You have two extra days this year to make contributions to your Individual Retirement Arrangements. That’s because April 15 falls on a weekend and Emancipation Day, a legal holiday in the District of Columbia, will be observed on Monday, April 16. That means the due date for filing your tax return and making contributions to your 2011 IRA is Tuesday, April 17.
Here are the top 10 things the IRS wants you to know about setting aside retirementmoney in a traditional IRA.
- You may be able to deduct some or all of your contributions to your IRA. You may also be eligible for the Savers Credit, formally known as the Retirement Savings Contributions Credit.
- Contributions can be made to your traditional IRA at any time during the year or by the due date for filing your return for that year, not including extensions. For most people, this means you must make contributions for 2011 by April 17, 2012. If you contribute between Jan. 1 and April 17, you should designate the year targeted for the contribution.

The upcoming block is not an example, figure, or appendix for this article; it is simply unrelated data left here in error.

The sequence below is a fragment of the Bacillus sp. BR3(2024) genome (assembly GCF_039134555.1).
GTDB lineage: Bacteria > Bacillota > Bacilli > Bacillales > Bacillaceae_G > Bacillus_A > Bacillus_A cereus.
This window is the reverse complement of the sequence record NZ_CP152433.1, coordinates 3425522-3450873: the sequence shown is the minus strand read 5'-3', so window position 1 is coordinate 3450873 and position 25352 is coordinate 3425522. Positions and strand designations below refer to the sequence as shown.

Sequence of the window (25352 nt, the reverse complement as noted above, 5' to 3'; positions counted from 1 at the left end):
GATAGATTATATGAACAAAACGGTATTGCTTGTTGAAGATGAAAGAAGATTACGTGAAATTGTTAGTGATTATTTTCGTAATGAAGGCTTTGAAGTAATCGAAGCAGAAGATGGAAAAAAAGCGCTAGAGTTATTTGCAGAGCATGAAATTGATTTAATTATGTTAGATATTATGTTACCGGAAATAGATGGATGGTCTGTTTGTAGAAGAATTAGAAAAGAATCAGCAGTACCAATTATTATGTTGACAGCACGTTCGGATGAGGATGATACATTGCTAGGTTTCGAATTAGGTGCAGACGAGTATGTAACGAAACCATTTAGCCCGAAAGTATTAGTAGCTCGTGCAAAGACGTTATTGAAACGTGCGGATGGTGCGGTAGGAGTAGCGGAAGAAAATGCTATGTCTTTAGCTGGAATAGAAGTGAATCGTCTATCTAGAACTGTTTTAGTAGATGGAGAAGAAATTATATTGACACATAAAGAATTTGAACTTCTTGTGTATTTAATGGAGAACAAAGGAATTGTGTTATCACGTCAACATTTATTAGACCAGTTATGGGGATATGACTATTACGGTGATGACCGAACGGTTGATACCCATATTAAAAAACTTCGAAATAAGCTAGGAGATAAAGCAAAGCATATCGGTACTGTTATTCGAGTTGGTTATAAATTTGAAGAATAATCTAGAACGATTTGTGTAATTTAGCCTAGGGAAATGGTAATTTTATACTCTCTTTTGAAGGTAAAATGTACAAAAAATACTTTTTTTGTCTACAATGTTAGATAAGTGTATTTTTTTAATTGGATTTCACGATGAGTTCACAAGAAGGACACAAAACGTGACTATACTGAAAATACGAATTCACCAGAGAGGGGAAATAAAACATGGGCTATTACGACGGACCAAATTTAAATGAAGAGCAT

- The funds in your IRA are generally not taxed until you receive distributions from it.
- For 2011, the most you can contribute to your traditional IRA is generally the smaller of the following amounts: $5,000 for most taxpayers, $6,000 for taxpayers who were 50 or older at the end of 2011 or the amount of your taxable compensation for the year.
- You must be under age 70 1/2 at the end of the tax year in order to contribute to a traditional IRA.
- To contribute to an IRA, you must have taxable compensation, such as wages, salaries, commissions, tips, bonuses, or net income from self-employment. If you file a joint return, generally only one spouse needs to have taxable compensation.